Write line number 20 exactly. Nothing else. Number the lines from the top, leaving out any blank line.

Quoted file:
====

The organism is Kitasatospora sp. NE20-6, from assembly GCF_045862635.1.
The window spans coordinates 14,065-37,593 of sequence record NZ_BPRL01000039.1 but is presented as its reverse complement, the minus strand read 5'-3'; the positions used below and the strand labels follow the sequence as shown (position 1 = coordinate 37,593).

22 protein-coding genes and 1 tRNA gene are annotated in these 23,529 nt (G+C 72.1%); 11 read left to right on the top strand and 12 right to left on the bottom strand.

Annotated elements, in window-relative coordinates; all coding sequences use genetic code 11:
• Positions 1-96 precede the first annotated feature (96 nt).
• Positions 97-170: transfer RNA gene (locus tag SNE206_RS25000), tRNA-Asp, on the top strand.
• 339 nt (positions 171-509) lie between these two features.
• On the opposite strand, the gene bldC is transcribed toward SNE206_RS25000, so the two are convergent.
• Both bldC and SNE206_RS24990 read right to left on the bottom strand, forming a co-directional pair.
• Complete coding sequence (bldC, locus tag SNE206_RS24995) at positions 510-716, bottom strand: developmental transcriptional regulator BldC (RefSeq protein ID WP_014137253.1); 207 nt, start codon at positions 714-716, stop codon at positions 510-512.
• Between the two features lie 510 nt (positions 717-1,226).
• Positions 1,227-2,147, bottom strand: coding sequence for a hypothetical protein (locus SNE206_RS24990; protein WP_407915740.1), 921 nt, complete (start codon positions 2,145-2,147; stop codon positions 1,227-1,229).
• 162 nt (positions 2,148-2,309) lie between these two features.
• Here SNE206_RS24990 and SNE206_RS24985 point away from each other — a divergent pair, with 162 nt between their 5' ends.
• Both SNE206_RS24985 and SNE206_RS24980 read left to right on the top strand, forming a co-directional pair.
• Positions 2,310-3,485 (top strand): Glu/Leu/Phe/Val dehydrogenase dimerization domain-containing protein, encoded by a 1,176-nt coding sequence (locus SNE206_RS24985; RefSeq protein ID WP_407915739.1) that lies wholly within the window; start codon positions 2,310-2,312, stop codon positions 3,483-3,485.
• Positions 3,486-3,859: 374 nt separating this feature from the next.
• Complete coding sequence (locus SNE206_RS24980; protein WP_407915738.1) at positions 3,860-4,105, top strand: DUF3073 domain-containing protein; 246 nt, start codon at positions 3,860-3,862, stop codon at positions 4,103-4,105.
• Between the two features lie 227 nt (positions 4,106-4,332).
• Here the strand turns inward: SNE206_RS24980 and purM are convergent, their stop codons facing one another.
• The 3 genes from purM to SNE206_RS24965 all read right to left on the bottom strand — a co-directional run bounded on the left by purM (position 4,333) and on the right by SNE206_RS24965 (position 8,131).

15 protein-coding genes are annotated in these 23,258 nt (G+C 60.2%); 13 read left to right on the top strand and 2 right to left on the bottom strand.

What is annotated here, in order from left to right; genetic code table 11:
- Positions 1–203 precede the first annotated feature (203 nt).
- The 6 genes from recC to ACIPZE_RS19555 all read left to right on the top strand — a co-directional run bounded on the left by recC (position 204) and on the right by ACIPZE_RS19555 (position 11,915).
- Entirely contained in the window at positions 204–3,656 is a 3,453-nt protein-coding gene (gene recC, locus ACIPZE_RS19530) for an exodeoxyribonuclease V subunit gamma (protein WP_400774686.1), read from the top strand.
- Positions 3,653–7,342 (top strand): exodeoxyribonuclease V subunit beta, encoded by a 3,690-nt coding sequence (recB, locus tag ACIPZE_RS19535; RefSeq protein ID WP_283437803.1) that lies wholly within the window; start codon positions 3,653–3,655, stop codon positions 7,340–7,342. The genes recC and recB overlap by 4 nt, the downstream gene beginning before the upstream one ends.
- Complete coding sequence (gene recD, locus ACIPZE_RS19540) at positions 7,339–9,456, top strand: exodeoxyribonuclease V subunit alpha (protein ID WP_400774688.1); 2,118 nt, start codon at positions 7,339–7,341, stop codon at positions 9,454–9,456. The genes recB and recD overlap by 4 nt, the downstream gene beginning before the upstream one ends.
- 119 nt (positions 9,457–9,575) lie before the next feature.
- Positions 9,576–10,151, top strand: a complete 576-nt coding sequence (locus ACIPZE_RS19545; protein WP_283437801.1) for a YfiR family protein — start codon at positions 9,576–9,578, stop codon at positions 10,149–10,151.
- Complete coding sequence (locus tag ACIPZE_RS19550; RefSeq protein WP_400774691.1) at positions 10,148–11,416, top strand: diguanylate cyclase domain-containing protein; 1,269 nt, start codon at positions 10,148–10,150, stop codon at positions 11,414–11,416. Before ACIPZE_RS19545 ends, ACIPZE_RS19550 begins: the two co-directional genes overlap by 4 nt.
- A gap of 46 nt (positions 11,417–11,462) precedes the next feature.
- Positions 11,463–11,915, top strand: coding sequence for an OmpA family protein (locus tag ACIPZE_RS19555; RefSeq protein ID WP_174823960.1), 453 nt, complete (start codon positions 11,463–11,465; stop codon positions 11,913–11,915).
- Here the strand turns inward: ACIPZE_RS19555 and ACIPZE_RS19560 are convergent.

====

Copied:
• Here the strand turns inward: SNE206_RS24980 and purM are convergent, their stop codons facing one another.